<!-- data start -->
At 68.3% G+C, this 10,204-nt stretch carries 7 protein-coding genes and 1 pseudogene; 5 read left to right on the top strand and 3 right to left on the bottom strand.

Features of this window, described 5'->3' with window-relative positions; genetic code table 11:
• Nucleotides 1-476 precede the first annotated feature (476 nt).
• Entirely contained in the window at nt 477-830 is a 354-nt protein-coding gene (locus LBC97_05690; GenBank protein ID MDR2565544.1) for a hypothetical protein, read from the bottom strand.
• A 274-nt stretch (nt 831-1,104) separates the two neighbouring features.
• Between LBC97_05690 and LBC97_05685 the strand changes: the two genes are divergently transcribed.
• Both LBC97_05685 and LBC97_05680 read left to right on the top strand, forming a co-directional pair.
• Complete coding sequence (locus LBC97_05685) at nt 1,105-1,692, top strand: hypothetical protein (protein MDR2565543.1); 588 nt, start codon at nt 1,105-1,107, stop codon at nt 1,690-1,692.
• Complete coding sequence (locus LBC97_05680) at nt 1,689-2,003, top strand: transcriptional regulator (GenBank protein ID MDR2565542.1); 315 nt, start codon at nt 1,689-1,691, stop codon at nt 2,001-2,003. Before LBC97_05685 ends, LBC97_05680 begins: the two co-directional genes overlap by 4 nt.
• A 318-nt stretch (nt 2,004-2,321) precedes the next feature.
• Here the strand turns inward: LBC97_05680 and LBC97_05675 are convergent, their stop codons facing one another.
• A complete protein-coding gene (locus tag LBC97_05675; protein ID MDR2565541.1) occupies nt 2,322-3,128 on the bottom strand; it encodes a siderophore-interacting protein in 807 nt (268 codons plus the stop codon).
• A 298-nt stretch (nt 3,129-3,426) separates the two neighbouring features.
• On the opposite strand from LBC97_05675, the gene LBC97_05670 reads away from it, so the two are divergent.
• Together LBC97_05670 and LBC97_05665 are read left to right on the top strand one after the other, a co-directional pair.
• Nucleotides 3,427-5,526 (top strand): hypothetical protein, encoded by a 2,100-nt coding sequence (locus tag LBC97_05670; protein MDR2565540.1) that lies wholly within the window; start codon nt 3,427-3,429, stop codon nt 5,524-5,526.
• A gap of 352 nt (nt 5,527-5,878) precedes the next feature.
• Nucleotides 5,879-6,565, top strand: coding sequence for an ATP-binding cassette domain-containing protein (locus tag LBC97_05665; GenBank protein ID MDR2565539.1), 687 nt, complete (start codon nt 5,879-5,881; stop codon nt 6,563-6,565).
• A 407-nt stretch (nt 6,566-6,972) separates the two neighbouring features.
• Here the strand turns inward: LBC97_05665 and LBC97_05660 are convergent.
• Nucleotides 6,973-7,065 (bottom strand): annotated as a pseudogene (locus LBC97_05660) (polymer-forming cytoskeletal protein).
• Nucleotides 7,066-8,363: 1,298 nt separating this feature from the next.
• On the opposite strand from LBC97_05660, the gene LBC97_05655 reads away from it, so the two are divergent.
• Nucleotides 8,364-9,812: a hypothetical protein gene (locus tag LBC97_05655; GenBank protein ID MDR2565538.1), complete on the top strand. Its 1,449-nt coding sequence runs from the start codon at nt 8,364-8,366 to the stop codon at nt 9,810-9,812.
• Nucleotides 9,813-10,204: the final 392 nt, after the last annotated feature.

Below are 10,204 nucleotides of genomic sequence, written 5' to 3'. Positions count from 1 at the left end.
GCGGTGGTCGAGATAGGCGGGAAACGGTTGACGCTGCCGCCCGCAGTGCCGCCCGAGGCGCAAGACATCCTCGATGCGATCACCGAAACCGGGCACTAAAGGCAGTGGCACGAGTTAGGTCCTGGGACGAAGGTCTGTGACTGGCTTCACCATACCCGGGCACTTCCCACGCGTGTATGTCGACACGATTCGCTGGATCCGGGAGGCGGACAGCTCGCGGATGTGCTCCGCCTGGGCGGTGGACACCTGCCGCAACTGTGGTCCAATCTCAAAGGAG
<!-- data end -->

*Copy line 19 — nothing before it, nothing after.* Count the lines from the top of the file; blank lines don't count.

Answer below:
• A 407-nt stretch (nt 6,566-6,972) separates the two neighbouring features.